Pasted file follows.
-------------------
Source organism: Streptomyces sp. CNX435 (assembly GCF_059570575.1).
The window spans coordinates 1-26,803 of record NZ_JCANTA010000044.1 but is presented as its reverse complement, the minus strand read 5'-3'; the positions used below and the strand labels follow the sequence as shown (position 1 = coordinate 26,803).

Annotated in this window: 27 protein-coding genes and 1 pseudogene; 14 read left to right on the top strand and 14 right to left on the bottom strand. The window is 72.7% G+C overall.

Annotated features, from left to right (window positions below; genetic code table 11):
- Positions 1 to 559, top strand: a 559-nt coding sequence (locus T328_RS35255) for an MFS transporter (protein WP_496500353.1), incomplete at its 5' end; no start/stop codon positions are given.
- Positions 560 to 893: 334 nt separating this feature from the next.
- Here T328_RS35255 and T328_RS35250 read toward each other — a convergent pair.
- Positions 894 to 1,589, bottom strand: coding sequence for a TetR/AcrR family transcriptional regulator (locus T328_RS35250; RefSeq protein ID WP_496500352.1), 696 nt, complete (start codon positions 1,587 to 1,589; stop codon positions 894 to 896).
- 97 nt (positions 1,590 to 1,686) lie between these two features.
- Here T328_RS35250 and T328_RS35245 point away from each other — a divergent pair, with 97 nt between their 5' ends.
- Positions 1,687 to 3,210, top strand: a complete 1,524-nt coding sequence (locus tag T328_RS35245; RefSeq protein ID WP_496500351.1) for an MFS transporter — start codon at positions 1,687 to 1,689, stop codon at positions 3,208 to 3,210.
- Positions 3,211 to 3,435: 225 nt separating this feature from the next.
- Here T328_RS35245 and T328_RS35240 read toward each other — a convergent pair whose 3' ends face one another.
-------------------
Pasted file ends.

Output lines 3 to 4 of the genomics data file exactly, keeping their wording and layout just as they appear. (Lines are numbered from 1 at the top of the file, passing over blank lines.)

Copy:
Annotated in this window: 27 protein-coding genes and 1 pseudogene; 14 read left to right on the top strand and 14 right to left on the bottom strand. The window is 72.7% G+C overall.

Annotated features, from left to right (window positions below; genetic code table 11):